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Mitochondria fission

Adeline Jacquet, Cécile Cottet-Rousselle, Josiane Arnaud, Kevin Julien Saint Amand, Raoua Ben Messaoud, Marine Lénon, Christine Demeilliers, Jean-Marc Moulis
The impact of chronic cadmium exposure and slow accumulation on the occurrence and development of diabetes is controversial for human populations. Islets of Langerhans play a prominent role in the etiology of the disease, including by their ability to secrete insulin. Conversion of glucose increase into insulin secretion involves mitochondria. A rat model of pancreatic β-cells was exposed to largely sub-lethal levels of cadmium cations applied for the longest possible time. Cadmium entered cells at concentrations far below those inducing cell death and accumulated by factors reaching several hundred folds the basal level...
March 22, 2018: Toxics
Perry G Ridge, John S K Kauwe
Purpose of Review: Alzheimer's disease (AD) is the most common form of dementia, affects an increasing number of people worldwide, has a rapidly increasing incidence, and is fatal. In the past several years, significant progress has been made towards solving the genetic architecture of AD, but our understanding remains incomplete and has not led to treatments that either cure or slow disease. There is substantial evidence that mitochondria are involved in AD: mitochondrial functional declines in AD, mitochondrial encoded gene expression changes, mitochondria are morphologically different, and mitochondrial fusion/fission are modified...
2018: Current Genetic Medicine Reports
Yinfang Wang, Yitong Huang, Youbin Liu, Jinping Li, Yilong Hao, Peihao Yin, Zongjun Liu, Jingzhou Chen, Ying Wang, Nanping Wang, Peng Zhang
Mitochondria are dynamic organelles that are able to change their morphology and cellular distribution by either fission or fusion. However, the molecular mechanisms controlling mitochondrial dynamics in vascular endothelial cells (ECs) remain largely unknown. In this study, we observed that knock down of microtubule-associated tumor suppressor 1 (MTUS1) in ECs inhibited tube formation and migration, accompanied with decreased promigratory signalings. We showed that MTUS1 was localized in the outer membrane of mitochondria in ECs...
March 20, 2018: FASEB Journal: Official Publication of the Federation of American Societies for Experimental Biology
Saki Hirofuji, Yuta Hirofuji, Hiroki Kato, Keiji Masuda, Haruyoshi Yamaza, Hiroshi Sato, Fumiko Takayama, Michiko Torio, Yasunari Sakai, Shouichi Ohga, Tomoaki Taguchi, Kazuaki Nonaka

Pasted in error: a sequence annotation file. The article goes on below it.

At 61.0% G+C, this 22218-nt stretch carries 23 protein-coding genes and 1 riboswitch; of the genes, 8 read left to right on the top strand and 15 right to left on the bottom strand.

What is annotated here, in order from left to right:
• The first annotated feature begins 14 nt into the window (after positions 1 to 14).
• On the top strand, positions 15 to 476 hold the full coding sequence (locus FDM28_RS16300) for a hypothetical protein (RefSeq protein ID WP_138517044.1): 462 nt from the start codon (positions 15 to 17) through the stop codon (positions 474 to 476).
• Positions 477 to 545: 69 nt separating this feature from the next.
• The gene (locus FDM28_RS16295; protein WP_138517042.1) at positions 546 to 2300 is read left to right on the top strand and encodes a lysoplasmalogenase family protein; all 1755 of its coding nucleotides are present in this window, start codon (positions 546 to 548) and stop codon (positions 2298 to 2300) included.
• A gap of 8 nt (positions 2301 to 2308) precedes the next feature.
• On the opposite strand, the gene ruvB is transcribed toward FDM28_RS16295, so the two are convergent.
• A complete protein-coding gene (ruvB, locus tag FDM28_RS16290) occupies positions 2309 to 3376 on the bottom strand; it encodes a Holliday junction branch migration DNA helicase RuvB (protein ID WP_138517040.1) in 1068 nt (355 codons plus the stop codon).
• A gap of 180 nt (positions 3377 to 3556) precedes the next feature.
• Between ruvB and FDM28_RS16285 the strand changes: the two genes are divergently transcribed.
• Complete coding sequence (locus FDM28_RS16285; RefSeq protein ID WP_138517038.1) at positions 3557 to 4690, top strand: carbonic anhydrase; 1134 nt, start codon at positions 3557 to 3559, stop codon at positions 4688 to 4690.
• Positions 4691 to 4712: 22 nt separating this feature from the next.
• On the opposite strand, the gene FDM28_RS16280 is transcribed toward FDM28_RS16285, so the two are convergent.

Rett syndrome is an X-linked neurodevelopmental disorder associated with psychomotor impairments, autonomic dysfunctions and autism. Patients with Rett syndrome have loss-of-function mutations in MECP2, the gene encoding methyl-CpG-binding protein 2 (MeCP2). Abnormal biogenic amine signaling and mitochondrial function have been found in patients with Rett syndrome; however, few studies have analyzed the association between these factors. This study investigated the functional relationships between mitochondria and the neuronal differentiation of the MeCP2-deficient stem cells from the exfoliated deciduous teeth of a child with Rett syndrome...
March 10, 2018: Biochemical and Biophysical Research Communications
Seokjo Kang, Jayoung Byun, Sung Min Son, Inhee Mook-Jung
Alzheimer's disease (AD) is often characterized by the impairment of mitochondrial function caused by excessive mitochondrial fragmentation. Thrombospondin-1 (TSP-1), which is primarily secreted from astrocytes in the central nervous system (CNS), has been suggested to play a role in synaptogenesis, spine morphology, and synaptic density of neurons. In this study, we investigate the protective role of TSP-1 in the recovery of mitochondrial morphology and function in amyloid β (Aβ)-treated mouse hippocampal neuroblastoma cells (HT22)...
December 2018: Cell Death Discovery
Antonietta Franco, Daniela Sorriento, Jessica Gambardella, Roberto Pacelli, Nella Prevete, Claudio Procaccini, Giuseppe Matarese, Bruno Trimarco, Guido Iaccarino, Michele Ciccarelli
The modern understanding of the G protein-coupled receptor kinase 2 has grown towards the definition of a stress protein, for its ability to rapidly compartmentalize within the cell in response to acute stimulation. Also, mitochondria can be regulated by GRK2 localization. We show that Ionizing Radiation (IR) exposure acutely damages mitochondria regarding mass, morphology, and respiration, with recovery in a framework of hours. This phenomenon is actively regulated by GRK2, whose overexpression results to be protective, and reciprocally, deletion accelerates degenerative processes...
December 2018: Cell Death Discovery
Summer J Rozzi, Valeria Avdoshina, Jerel A Fields, Italo Mocchetti